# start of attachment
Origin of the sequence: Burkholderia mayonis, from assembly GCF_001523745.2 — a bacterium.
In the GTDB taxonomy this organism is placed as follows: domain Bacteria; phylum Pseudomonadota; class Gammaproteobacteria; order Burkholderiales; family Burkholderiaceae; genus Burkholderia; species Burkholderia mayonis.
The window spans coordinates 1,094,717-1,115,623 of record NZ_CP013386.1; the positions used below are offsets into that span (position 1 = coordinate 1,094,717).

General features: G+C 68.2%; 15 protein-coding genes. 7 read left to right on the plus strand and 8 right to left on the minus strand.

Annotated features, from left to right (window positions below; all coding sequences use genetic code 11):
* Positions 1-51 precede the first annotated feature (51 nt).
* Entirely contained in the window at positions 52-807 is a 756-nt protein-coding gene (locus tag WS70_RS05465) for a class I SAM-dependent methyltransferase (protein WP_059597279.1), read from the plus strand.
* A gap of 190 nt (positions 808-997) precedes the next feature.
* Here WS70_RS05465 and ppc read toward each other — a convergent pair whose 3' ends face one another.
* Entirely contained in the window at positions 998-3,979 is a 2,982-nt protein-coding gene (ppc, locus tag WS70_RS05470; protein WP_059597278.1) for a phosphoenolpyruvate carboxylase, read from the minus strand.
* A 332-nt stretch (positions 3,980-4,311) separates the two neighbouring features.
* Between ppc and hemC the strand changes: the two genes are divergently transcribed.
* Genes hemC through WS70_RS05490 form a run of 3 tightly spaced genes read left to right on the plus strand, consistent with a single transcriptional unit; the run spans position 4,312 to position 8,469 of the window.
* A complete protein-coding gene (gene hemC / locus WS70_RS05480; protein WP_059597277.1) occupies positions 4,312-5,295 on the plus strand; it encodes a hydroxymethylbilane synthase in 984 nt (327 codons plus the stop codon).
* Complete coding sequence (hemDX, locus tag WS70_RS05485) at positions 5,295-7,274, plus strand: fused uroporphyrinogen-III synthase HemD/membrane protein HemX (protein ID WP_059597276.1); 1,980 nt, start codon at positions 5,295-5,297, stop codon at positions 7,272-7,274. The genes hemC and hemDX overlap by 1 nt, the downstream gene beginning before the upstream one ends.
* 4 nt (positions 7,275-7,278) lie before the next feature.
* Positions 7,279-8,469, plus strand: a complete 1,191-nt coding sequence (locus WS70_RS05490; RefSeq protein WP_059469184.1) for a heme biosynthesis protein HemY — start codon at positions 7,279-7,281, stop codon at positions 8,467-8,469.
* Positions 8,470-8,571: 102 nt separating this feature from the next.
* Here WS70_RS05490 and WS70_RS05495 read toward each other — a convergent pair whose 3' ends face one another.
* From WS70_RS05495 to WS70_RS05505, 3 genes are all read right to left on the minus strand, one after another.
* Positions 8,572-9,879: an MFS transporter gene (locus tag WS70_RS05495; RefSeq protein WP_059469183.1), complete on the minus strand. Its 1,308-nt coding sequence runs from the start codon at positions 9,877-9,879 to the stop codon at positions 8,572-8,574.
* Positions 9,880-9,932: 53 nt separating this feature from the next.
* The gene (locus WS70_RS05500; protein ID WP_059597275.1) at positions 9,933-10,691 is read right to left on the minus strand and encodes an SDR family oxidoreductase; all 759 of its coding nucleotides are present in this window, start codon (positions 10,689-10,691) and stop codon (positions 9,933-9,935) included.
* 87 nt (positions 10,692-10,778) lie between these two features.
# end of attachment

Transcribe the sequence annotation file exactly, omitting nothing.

Origin of the sequence: Burkholderia mayonis, from assembly GCF_001523745.2 — a bacterium.
In the GTDB taxonomy this organism is placed as follows: domain Bacteria; phylum Pseudomonadota; class Gammaproteobacteria; order Burkholderiales; family Burkholderiaceae; genus Burkholderia; species Burkholderia mayonis.
The window spans coordinates 1,094,717-1,115,623 of record NZ_CP013386.1; the positions used below are offsets into that span (position 1 = coordinate 1,094,717).

General features: G+C 68.2%; 15 protein-coding genes. 7 read left to right on the plus strand and 8 right to left on the minus strand.

Annotated features, from left to right (window positions below; all coding sequences use genetic code 11):
* Positions 1-51 precede the first annotated feature (51 nt).
* Entirely contained in the window at positions 52-807 is a 756-nt protein-coding gene (locus tag WS70_RS05465) for a class I SAM-dependent methyltransferase (protein WP_059597279.1), read from the plus strand.
* A gap of 190 nt (positions 808-997) precedes the next feature.
* Here WS70_RS05465 and ppc read toward each other — a convergent pair whose 3' ends face one another.
* Entirely contained in the window at positions 998-3,979 is a 2,982-nt protein-coding gene (ppc, locus tag WS70_RS05470; protein WP_059597278.1) for a phosphoenolpyruvate carboxylase, read from the minus strand.
* A 332-nt stretch (positions 3,980-4,311) separates the two neighbouring features.
* Between ppc and hemC the strand changes: the two genes are divergently transcribed.
* Genes hemC through WS70_RS05490 form a run of 3 tightly spaced genes read left to right on the plus strand, consistent with a single transcriptional unit; the run spans position 4,312 to position 8,469 of the window.
* A complete protein-coding gene (gene hemC / locus WS70_RS05480; protein WP_059597277.1) occupies positions 4,312-5,295 on the plus strand; it encodes a hydroxymethylbilane synthase in 984 nt (327 codons plus the stop codon).
* Complete coding sequence (hemDX, locus tag WS70_RS05485) at positions 5,295-7,274, plus strand: fused uroporphyrinogen-III synthase HemD/membrane protein HemX (protein ID WP_059597276.1); 1,980 nt, start codon at positions 5,295-5,297, stop codon at positions 7,272-7,274. The genes hemC and hemDX overlap by 1 nt, the downstream gene beginning before the upstream one ends.
* 4 nt (positions 7,275-7,278) lie before the next feature.
* Positions 7,279-8,469, plus strand: a complete 1,191-nt coding sequence (locus WS70_RS05490; RefSeq protein WP_059469184.1) for a heme biosynthesis protein HemY — start codon at positions 7,279-7,281, stop codon at positions 8,467-8,469.
* Positions 8,470-8,571: 102 nt separating this feature from the next.
* Here WS70_RS05490 and WS70_RS05495 read toward each other — a convergent pair whose 3' ends face one another.
* From WS70_RS05495 to WS70_RS05505, 3 genes are all read right to left on the minus strand, one after another.
* Positions 8,572-9,879: an MFS transporter gene (locus tag WS70_RS05495; RefSeq protein WP_059469183.1), complete on the minus strand. Its 1,308-nt coding sequence runs from the start codon at positions 9,877-9,879 to the stop codon at positions 8,572-8,574.
* Positions 9,880-9,932: 53 nt separating this feature from the next.
* The gene (locus WS70_RS05500; protein ID WP_059597275.1) at positions 9,933-10,691 is read right to left on the minus strand and encodes an SDR family oxidoreductase; all 759 of its coding nucleotides are present in this window, start codon (positions 10,689-10,691) and stop codon (positions 9,933-9,935) included.
* 87 nt (positions 10,692-10,778) lie between these two features.